Monday, 9 November 2015

EVALUATIONS- THE LEADERSHIP JOURNEY - TIPS


Evaluations: - Quite a few of us have the misconceptions that “Only the speaker gets any benefit from an evaluation of their speech.” This is false.
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  • You (as the evaluator) improve as a speaker by providing an evaluation. A great way to solidify your own knowledge is to teach it to others.
  • The speaker becomes aware of both their strengths and areas with potential for improvement.
  • The audience for the evaluation (if there is one, as in Toastmasters) benefits from hearing the evaluation and applying the lessons to their own presentations.
  • Future audiences benefit from improved speakers.


How to evaluate:

While evaluating in any sphere of life, the most important we have to consider is the level of skill of the individual. The most important thing to remember while evaluating is that your evaluation should encourage him / her not discourages.

Evaluating the inexperienced speaker:

Treat novice speakers with extra care. Be a little more encouraging and a little less critical, particularly if they exhibit a high level of speaking fear. Compliment them on tackling their fear. Reassure them that they aren’t as bad as they imagine. Be supportive. Ask them how they feel it went.

Evaluating the experienced speaker:

A common misconception is that you cannot evaluate a speaker if they are more experienced than you. This is not correct. Though you may have limited speaking experience, you have a lifetime of experience listening to presentations.

Remember that speaker whatever his / her experience is, is their because of the audience, and the evaluator is also one of the audience. Your opinion matters. As a member of the audience, you are who the speaker is trying to reach. You are fully qualified to evaluate how well that message was communicated.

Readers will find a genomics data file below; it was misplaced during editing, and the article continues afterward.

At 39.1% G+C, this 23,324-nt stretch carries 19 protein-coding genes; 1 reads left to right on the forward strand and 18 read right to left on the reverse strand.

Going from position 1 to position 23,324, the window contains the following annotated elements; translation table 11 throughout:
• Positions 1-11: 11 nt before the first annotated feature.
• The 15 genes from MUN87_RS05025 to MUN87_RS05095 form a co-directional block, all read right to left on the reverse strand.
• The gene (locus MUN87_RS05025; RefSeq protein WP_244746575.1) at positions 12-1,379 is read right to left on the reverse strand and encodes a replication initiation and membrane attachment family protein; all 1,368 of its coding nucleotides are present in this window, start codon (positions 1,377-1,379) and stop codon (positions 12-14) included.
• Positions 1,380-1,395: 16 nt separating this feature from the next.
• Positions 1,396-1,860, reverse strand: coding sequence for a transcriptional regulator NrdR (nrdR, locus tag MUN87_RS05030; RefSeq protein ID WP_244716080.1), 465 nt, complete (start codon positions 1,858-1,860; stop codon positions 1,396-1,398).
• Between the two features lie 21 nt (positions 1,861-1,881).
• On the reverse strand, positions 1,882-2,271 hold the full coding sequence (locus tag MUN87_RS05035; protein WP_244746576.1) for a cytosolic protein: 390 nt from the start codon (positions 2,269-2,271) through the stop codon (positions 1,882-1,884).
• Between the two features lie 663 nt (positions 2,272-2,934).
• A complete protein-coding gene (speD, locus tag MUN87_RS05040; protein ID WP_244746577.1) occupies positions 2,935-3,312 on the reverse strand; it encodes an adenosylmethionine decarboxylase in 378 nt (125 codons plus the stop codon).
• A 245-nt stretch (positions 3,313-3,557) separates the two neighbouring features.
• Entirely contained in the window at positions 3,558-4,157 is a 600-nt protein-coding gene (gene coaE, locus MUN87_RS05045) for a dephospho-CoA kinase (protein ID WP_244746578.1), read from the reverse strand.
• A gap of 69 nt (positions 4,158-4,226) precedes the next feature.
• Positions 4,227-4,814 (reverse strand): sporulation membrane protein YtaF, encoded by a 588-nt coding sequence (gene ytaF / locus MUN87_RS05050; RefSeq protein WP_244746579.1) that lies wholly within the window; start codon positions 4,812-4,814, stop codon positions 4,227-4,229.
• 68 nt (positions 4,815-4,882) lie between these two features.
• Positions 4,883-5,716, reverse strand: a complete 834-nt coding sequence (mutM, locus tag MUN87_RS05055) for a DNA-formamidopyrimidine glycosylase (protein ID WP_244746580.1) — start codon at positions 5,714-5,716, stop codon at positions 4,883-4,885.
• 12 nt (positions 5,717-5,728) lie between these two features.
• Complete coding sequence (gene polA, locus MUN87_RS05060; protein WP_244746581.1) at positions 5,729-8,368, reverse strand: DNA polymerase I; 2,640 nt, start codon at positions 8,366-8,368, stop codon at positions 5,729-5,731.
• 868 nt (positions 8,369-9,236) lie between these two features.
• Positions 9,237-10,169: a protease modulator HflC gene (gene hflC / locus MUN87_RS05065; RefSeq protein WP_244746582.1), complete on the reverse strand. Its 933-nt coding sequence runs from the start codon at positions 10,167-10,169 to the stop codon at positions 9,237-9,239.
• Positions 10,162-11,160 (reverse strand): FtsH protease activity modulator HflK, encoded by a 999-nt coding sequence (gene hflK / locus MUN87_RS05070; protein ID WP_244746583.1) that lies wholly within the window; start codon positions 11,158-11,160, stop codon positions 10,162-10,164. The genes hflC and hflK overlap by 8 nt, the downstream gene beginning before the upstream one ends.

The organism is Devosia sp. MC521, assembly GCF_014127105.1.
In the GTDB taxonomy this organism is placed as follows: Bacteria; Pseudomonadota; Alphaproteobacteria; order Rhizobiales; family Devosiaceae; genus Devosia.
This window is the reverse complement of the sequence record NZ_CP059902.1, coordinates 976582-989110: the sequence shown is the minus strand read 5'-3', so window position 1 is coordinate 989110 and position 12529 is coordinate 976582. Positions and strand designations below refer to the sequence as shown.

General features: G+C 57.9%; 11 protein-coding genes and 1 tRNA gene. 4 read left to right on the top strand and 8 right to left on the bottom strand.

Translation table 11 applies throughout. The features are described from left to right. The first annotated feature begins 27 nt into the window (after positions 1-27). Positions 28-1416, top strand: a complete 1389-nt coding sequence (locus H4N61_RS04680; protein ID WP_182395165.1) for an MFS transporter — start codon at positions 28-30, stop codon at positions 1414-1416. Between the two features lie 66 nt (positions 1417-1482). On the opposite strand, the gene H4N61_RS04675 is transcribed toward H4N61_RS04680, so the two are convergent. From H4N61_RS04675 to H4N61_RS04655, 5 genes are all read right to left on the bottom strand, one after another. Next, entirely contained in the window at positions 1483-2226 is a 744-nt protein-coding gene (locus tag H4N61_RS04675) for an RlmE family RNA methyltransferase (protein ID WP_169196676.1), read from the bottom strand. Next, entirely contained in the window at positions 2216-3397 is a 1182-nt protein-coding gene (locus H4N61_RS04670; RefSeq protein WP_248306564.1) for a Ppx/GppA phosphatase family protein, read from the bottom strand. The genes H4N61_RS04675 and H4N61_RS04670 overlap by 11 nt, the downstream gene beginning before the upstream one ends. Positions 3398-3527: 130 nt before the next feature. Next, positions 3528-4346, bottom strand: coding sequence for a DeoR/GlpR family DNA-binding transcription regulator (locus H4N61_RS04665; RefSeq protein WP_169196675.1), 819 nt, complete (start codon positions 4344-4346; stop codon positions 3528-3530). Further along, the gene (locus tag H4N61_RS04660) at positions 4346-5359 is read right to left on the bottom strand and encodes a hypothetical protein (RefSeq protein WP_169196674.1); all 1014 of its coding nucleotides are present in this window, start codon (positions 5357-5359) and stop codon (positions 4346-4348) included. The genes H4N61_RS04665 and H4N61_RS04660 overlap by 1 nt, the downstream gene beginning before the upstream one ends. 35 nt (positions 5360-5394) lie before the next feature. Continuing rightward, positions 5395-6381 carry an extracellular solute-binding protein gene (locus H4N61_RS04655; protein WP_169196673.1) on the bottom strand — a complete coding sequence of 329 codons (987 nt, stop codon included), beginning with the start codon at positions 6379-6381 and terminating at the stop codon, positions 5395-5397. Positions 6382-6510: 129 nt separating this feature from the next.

Every speaker, no matter how experienced, can improve. Perhaps more importantly, every speaker wants to improve. You can help.

Be truthful.

If you did not like the speech, do not say that you did. If you did not like a component of the speech, do not say you did.

There is a tendency to want to be nice and embellish the positives. Dishonest praise will only damage your credibility and character.

Express your opinion and avoid absolute statements

Avoid speaking on behalf of the audience with phrases like “Everyone thought…” or “The audience felt…”  But, suppose you observe a spectator crying as a result of an emotional speech. In this case, you can remark on this as evidence that the speech had emotional impact.

Magical phrases in a speech evaluation or any type of evaluation, start with personal language: “I thought… I liked… I felt… I wish…”. This gives a more personal connect with the person you are evaluating.

Please remember there is nothing in life which is “THE WAY”. There can be many ways that can lead to the same goal. So it’s the best practice to avoid the phrases like  “You should never…” or “One should always…” .

Don’t evaluate the Person

Evaluate how well the message is delivered, not the messenger. Keep your comments focused on the presentation.

Similarly, avoid evaluating the speaker’s objective. For example, suppose the speaker’s objective is to convince the audience that recycling is a waste of time. If you always reduce, reuse, and recycle, don’t let that influence your evaluation. (By all means, start a debate about it later, write an article, give your own speech, etc.) As an evaluator, your primary role is to help the speaker achieve their objective in the most convincing way possible.

Sandwhich method

The basic technique is as follows:
  • Begin the evaluation by highlighting strengths demonstrated by the speaker.
  • Then, discuss areas for improvement for the speaker.
  • Conclude by highlighting additional strengths of the presentation.

The critical feedback is sandwiched between positive comments. The theory is that the speaker will be more receptive to listening to (and acting on) the criticism if positive statements surround it.

This is a good basic formula for novice speech evaluators. It is the first method recommended in many Toastmasters clubs, some refer to it as the CRC method (Commendation – Recommendation – Commendation)

Concluding:


Concluding is the most important part of any presentation or speech. The conclusion is the part where you can summarize, and say, “The speaker met the objectives because of [specific actions], but would have been even more effective if [specific actions]. Then add some praise at the end that puts a positive cast on the evaluation. This last one can be more general.